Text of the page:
Masquerade Masks and Decadence
Think Phantom of the Opera, think masked balls, think period dress and painted white faces. The Venice Carnival is the annual event that boasts elegance, fun and plenty of great entertainment.
The Venice Carnival takes place every year on the picturesque islands in the province of Veneto. The Carnival begins two Saturdays before Ash Wednesday (a religious observance begins) and finishes on Shrove Tuesday, also known as Pancake Day.
Celebrations last for twelve magnificent days and nights with celebrations taking form in performance art, music, theatre, staged shows and culinary delights.
Where does it take place?
The Carnival takes place on the actual island of Venice, in the Veneto region of Italy. If you look at Italy as a boot, Venice is near the top, a train ride away from the east coast. The city isn’t far from Padua, so if hotels are too pricey in the city, then staying in Padua is your next best option.
If you’re planning on visiting Venice during the carnival, but staying in a different city in Italy, details are found below on how best to get to and from the island. But remember, as Venice is the north of Italy, don’t expect glorious sunshine during February. In fact, you may be faced with rain and strong winds so be prepared to get cold.
History of carnival in Venice
Since the 15th century, the city of Venice has been celebrating the Carnival. Historically, popular entertainment surrounding the event consisted of masked balls and other not-so-animal-friendly activities such as firing live dogs from cannons and bull-baiting.
By the 18th century, the activities of Venice lasted nearly two months into the new year, however, the event became less popular after Napoleon seized control of the city in 1797 and celebrations were completely abandoned when Mussolini prohibited people from wearing masks.
The tradition wasn’t forgotten and the Venice Carnival started again in 1979 and is now proud to be on the stage alongside Rio in Brazil and Notting Hill in London, as one of the world’s grandest carnivals and a must-see expression of decadence.
La Festa delle Marie procession
The celebrations of the Venice Carnival 2016 will start with the La Festa delle Marie procession, which goes on throughout the city. The ‘Festa delle Marie’ evokes the story of when the Venetian Doge offered twelve beautiful but humble Venetian girls fabulous jewels as a bridal dowry. This procession is presented in numerous ways but it is this occasion which celebrates and admires traditional Venetian period costumes.
The ‘Festa delle Marie’ is effectively the grand opening of the carnival on the Saturday, where a masked procession will finish at the main square, Piazza San Marco and is where the ‘Marias’ will be presented to the awaiting crowd.
Gran Ballo delle Maschere
This is the much-awaited Grand Masked Ball. It is this event which is the top highlight of the entire festival. The location of this event alters every year, but this year it will take place in the mighty Palazzo Flangini. The grand palace chosen this year does not disappoint.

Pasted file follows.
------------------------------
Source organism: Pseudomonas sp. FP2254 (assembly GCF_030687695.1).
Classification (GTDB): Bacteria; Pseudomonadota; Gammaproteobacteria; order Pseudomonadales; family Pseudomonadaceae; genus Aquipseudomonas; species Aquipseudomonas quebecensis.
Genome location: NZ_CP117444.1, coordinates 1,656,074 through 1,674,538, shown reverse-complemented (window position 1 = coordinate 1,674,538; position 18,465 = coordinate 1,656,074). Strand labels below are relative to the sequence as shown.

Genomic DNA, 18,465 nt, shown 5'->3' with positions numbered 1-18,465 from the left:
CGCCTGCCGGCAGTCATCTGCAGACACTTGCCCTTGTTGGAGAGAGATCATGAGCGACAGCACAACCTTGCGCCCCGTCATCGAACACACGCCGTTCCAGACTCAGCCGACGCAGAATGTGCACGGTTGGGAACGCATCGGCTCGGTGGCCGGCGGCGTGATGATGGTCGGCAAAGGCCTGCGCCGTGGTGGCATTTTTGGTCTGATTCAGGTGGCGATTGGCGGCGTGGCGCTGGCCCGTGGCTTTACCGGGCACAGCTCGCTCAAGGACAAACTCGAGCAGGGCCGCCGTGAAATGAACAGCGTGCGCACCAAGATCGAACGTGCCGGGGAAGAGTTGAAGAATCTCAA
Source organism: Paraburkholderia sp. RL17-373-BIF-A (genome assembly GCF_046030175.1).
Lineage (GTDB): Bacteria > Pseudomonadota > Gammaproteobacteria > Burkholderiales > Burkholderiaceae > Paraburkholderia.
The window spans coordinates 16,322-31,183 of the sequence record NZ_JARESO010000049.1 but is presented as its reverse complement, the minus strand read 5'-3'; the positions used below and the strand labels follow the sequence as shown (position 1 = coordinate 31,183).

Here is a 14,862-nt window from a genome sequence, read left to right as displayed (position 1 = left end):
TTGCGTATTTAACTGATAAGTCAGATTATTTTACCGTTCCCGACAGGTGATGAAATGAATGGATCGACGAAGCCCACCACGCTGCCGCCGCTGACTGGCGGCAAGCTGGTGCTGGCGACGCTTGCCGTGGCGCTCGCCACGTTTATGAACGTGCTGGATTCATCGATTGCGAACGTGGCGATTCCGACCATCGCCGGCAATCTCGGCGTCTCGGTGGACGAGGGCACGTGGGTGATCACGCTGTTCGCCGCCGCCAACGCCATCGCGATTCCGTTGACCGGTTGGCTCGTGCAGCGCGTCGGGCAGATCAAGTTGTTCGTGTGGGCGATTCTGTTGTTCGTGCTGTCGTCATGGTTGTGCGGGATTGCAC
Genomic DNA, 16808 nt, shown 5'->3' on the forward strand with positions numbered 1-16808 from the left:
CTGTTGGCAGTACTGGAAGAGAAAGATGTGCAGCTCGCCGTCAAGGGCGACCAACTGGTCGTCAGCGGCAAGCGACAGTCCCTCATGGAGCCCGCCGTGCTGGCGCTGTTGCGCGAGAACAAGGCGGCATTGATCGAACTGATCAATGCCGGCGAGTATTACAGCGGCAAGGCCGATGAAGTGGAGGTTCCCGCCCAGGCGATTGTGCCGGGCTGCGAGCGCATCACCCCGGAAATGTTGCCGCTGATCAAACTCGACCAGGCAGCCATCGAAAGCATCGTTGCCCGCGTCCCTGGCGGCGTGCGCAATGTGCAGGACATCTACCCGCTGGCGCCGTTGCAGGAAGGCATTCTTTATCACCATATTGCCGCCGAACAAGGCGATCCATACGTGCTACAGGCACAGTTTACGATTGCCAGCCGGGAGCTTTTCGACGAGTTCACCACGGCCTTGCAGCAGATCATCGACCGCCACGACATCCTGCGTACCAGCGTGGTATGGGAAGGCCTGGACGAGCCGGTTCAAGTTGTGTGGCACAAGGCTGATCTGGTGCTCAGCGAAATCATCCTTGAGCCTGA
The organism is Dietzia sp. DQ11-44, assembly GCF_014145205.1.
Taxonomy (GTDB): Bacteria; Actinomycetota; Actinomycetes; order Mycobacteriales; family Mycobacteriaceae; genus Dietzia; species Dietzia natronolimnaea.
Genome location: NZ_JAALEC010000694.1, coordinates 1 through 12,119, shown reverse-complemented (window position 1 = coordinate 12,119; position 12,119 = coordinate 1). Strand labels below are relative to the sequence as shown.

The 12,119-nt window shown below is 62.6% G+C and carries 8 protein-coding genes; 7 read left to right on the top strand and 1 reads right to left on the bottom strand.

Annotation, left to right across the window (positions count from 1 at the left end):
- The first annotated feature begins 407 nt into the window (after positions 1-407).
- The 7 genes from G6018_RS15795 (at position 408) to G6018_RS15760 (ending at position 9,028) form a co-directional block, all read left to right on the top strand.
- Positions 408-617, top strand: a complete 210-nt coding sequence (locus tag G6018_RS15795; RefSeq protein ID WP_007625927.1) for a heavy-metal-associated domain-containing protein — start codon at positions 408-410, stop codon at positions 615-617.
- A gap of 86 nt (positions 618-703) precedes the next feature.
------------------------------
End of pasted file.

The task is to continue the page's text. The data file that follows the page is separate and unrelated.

Expect lots of colours, surprises and grand entertainment. An incredible banquet dinner is offered with lots of complimentary drinks of the best Italian produce. During the dinner, Venetian and fantasy characters perform during the ball.
The celebrations continue on through the night after dinner, where the ground floor hosts DJs who pipe music through a sizable sound system.
Anyone who has a proper costume, a mask and is capable of dancing the quadrilles and other various step dances, passed down through the ages is more than welcome to enter and take part.
This is a well-loved water parade of the Carnival. With music and lots of energy, this parade will sail along the Canal Grande to the district of Cannaregio.
There, the audience can watch these magnificent and unique boats float by. It is this part of the carnival where all the gastronomic stalls are with delicacies and other food specialities of the region being on offer.
This is one of the glorious Italian foodie events which boasts the freshest, most traditional treats out there. So after enjoying the first part of the Festa Veneziana on Saturday 23rd January at 6pm at the same location, go to Rio di Cannaregio for a wander and some incredible food. Here, you really see local traditions at its best. Not to be missed.
Why the Famous Masks?
A number of the masks represent characters of the Commedia dell’Arte. The white-beaked mask is the plague-doctor. The beak resembles a doctor’s breathing apparatus that held a vinegar doused-sponge and herbs, thought to ward off the bubonic plague.
The Dogues were depicted by the “danger masks” that were allowed. They passed laws which limited their use within the carnival. If masks were worn at an alternative time of year, a severe penalty was issued.
The masks are what make the Venice Carnival so unique. Wearing a mask hides the social status (and identity) of the person behind it. With this disguised aspect, Venice briefly overthrows her social order and allows all to be seen as equal and to behave accordingly.